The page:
We have confirmed a record number, so important, of circuit court judges and we’re going to be putting in a lot more. And they will interpret the law as written and we have confirmed an incredible new Supreme Court justice, a great man, Neil Gorsuch. Right. 
He admits no doubt here. Conservative = doing it right = Gorsuch. I won't slow this post down to lawprofsplain what's specious about all that.

Trump himself swiftly moves on to his second-best accomplishment, taxes:
We have passed massive, biggest in history, tax cuts and reforms. I don’t use the word reform...
I didn't just say what I said.

"Got to watch the entire CPAC speech on CSPAN tonight. Trump was in his prime and relaxed with his friends."

"How anyone honestly still hates him after this year of being an authentic leader and brilliant at communicating truth to us is a mystery," wrote traditionalguy (in last night's Cactus & Mushroom Café).

Here's the speech (which I haven't watched, not yet anyway):



Grackle responds:
It is fear. They know he is systematically ending their game. It must be difficult to contemplate obscurity after so long on top.

I would like President Trump to tweet (favorably) about Jordan Peterson and Scott Adams. Both Peterson and Scott are NOT “conservatives.” Both extremes of the political spectrum (radical Left, radical Right) are condemned by them. Neither of them are “ideological” in any classical sense of the word.

Scott is a self-professed casual classical liberal who favors socialized healthcare and is merely an explainer of the Trump phenomenon and who provides some useful analytical tools to help those who are interested to understand Trump.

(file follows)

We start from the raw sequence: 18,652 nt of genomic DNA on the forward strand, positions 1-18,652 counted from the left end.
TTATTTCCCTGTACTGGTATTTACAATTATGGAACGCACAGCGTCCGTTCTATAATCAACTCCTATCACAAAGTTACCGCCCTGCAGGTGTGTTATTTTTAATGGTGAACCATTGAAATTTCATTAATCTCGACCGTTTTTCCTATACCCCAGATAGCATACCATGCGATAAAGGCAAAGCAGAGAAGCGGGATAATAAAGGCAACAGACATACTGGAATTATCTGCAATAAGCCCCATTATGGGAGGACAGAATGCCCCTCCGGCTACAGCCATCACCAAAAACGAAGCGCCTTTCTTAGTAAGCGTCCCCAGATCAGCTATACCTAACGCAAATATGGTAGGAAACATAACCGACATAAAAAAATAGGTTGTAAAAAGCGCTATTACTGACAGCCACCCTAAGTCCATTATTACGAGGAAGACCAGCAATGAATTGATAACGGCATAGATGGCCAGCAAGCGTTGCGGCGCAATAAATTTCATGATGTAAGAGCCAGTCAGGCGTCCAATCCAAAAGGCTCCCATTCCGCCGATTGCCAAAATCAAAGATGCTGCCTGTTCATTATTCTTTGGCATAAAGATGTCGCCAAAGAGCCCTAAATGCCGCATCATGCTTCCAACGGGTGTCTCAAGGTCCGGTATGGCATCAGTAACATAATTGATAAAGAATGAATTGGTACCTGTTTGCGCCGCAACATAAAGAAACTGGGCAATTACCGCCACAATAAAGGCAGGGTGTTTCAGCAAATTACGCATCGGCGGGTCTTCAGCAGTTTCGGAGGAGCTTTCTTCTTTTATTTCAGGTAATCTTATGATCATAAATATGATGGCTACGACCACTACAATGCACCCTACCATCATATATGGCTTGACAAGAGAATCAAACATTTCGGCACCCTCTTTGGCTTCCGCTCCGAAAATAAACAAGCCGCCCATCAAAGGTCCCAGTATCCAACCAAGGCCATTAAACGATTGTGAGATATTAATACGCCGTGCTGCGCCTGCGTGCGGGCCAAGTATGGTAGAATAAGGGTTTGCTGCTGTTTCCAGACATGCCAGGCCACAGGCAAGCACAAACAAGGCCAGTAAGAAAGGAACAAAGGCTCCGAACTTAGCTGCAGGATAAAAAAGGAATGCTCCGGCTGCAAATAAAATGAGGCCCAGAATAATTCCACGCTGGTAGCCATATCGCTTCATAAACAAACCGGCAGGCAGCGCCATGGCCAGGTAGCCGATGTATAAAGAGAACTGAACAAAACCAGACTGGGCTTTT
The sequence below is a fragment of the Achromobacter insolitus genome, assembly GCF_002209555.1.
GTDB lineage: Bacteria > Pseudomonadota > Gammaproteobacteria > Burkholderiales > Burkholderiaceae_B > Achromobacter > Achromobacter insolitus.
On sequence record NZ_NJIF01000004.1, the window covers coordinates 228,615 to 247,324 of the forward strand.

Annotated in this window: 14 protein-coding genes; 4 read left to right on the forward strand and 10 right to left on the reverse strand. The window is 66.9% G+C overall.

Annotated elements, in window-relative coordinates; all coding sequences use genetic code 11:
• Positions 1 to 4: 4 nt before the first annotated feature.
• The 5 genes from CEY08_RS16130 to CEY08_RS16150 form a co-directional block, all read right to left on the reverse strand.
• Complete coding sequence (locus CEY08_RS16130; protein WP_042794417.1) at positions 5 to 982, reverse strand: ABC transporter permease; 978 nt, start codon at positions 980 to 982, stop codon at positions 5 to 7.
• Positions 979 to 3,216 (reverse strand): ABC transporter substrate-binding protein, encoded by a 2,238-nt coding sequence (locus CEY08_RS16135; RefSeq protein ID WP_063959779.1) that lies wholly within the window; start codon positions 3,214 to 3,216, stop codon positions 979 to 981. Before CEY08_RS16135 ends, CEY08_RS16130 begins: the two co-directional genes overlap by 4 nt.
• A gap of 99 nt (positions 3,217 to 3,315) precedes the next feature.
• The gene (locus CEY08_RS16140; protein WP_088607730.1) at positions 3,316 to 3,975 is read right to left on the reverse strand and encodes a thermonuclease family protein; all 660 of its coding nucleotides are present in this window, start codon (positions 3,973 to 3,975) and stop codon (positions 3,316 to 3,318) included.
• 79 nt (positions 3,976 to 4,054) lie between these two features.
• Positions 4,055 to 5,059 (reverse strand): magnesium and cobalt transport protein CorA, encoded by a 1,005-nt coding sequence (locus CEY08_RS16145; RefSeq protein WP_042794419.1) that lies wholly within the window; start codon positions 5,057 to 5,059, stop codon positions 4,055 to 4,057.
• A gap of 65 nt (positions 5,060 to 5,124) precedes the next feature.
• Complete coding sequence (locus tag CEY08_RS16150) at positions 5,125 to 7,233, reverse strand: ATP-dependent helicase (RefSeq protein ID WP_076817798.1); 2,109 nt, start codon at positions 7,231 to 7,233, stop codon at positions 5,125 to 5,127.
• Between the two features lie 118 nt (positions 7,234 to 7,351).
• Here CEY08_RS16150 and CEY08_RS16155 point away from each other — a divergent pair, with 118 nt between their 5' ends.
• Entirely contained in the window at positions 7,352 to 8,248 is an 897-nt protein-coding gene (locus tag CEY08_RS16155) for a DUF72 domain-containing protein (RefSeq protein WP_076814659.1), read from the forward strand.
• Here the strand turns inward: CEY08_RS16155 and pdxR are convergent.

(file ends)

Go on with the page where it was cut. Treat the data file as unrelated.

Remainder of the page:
Peterson is a bona fide intellectual who at the moment is attacked by the Left and is thus mostly concerned with them but who has no love of the radical Right. This is not immediately evident since the radical Right is mostly leaving him alone and he doesn’t have to respond to them. Peterson, for instance, is conservative on sex and pornography. He advises never to have sex on the first date (or second or third, for that matter), to be cautious with new encounters and to ignore pornography which he believes is dangerously soul-killing. Keep in mind that the man is a practicing clinical psychologist, as well as a university professor.

A tweet from Trump regarding either of them would detonate the usual ideological Leftist shitstorm and that is good. The more of these shitstorms Trump can generate the better because they serve to reveal the true nature of the neo-Marxist Left – which is most of the MSM, educators, intellectuals and Democrats and which is arbitrary, totalitarian and anti-intellectual.

And Trump himself is anti-ideology. Trump is a slightly right of center pragmatist. And he is pulling the Right more toward the middle of the spectrum – which is also good because the radical Right (alt-rightists and white supremacists), while small at the moment, could grow quickly into a larger movement, which would be very bad. If most of the Right is near the center of the spectrum it would marginalize the radical Right. Eventually I believe Trump will also pull the Left more toward the center. This is where I want the bulk of the political class to be – near the middle.

The only things I think that can stop Trump now is assassination (which I worry about constantly) and an unpopular war, which I doubt will happen.

February 23, 2018

At the Cactus & Mushroom Café...

IMG_1807

... you can talk about anything you like.

And please remember the Althouse Portal to Amazon whenever you need to buy anything on line.

"Oh, I try like hell to hide that bald spot, folks. I work hard at it. It doesn’t look bad. Hey, we are hanging in, we are hanging in, we are hanging in there. Right? Together, we are hanging in.”